We used a variety of bioinformatics analysis methods to explore prognostic factors in STAD. COX regression analysis helped us screen out significant prognostic markers for further study. According to the regulatory relationship between AS events and splicing factors in STAD, a clear network diagram was drawn to find out the potential mechanism. These results provide a basic direction for further exploration of the molecular mechanism and diagnostic markers of STAD.

Results

Survival associated AS events

As a whole, there are 4006 AA events in 2799 genes, 3450 AD events in 2401 genes, 10,004 AP events in 4025 genes, 8390 AT events in 3666 genes, 19,121 ES events in 6973 genes, 226 ME events in 219 genes, and 2944 RI events in 1956 genes for evaluation of prognostic value (Fig. 1a). The initial clinical data downloaded from the TCGA website is in the supplementary files (Additional file 1). A total of 157 AA events in 153 genes, 174 AD events in 164 genes, 461 AP events in 304 genes, 297 AT events in 203 genes, 805 ES events in 660 genes, 18 ME events in 18 genes, and 130 RI events in 113 genes were identified as prognostic AS events (P < 0.05) (Fig. 1b, Additional file 2). Thus, one gene might have two or more AS events that were markedly related to the survival of STAD patients. The ES which was vividly revealed by the UpSet plot was the most common prognosis-related event, and a gene could have up to seven prognosis-related events (Fig. 1c).

Fig. 1
figure1

Prognosis-related alternative splicing (AS) events. a The number of AS events and corresponding genes included in the present study; b The number of prognosis-related AS events and corresponding genes obtained by using univariate COX analysis; c UpSet plot of interactions between the seven types of survival associated AS events in STAD. One gene may have up to seven types of alternative splicing to be associated with patient survival

Molecular characteristics of survival related AS events

The distributions of AS events significantly correlated with patient survival are displayed in Fig. 2a. The 20 most significant prognosis-related AS events are also shown (Fig. 2b-h). To reveal the molecular characteristics of genes with survival-associated AS events, several bioinformatics analyses were conducted. First, a PPI network was constructed to demonstrate the relationships among these genes. UBA52, STAT3 and PLK4 ranked at the core in the network (Fig. 3). According to the functional annotations, “organelle organization”, “positive regulation of cellular process” and “protein localization” were the three most significant biological process terms. “intracellular organelle”, “membrane-bounded organelle” and “intracellular membrane-bounded organelle” were the three most significant cellular component terms. For molecular function, “enzyme binding” and “GTPase binding” were two most enriched categories (Fig. 4).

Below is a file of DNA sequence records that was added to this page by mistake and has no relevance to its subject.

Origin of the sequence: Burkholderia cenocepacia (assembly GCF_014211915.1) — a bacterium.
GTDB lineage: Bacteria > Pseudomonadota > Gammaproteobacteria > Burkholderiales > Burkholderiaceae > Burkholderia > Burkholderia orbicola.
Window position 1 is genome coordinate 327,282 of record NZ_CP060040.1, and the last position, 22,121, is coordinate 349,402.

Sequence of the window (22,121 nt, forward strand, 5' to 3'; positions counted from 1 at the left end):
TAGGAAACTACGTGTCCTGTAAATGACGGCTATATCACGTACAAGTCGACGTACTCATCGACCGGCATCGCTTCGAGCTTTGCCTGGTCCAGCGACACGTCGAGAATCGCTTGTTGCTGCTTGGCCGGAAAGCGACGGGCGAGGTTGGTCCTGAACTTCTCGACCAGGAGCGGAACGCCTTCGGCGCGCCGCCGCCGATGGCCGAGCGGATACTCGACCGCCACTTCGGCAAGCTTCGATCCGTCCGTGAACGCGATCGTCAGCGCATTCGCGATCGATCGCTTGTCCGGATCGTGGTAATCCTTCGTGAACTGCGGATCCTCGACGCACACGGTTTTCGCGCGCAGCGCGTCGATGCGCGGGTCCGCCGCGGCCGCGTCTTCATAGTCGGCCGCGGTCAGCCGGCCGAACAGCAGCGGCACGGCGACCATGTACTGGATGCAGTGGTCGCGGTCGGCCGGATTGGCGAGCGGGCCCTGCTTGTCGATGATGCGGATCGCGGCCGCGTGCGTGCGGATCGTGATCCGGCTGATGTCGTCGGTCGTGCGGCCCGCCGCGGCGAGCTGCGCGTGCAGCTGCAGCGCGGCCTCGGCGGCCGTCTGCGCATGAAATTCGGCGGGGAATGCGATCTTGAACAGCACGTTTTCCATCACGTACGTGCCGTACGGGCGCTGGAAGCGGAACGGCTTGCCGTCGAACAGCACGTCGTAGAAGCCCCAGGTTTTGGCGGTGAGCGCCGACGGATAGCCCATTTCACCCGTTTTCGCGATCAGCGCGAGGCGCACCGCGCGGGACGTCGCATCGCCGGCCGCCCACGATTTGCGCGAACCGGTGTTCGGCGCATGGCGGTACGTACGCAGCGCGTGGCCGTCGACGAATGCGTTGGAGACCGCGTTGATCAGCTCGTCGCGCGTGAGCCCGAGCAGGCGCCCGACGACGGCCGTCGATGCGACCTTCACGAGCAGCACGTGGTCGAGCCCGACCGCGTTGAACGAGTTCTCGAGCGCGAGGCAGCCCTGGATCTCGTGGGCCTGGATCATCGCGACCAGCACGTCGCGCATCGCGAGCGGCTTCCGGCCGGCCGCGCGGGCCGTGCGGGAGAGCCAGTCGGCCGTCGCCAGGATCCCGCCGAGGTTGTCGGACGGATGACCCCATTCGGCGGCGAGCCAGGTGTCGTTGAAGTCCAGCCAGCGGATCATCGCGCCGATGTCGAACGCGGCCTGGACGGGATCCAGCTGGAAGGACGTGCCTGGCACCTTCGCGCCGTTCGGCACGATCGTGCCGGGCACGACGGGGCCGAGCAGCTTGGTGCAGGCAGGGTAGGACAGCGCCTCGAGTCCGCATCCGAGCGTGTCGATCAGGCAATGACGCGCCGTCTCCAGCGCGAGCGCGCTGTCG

Fig. 2
figure2

Top 20 most significant alternative splicing (AS) events in STAD. a Volcano plot of AS events. Each dot represents an AS event that occurs in a gene. The red dots represent AS events that are significantly correlated with patient survival. The blue dots represent AS events without correlation. Both z-score and p-value are statistical values generated by the previous univariate COX analysis, and they have a corresponding relationship (that is, the p-value can be obtained by searching the table according to z-score). Z-score represents Wald statistic, z-score > 0 corresponds to high risk AS events, z-score < 0 corresponds to low risk AS events. So all dots form a parabola finally. The top 20 AS events correlated with clinical outcome based on acceptor sites (b), alternate donor sites (c), alternate promoters (d), alternate terminators (e), exon skips (f), mutually exclusive exons (g), and retained introns (h)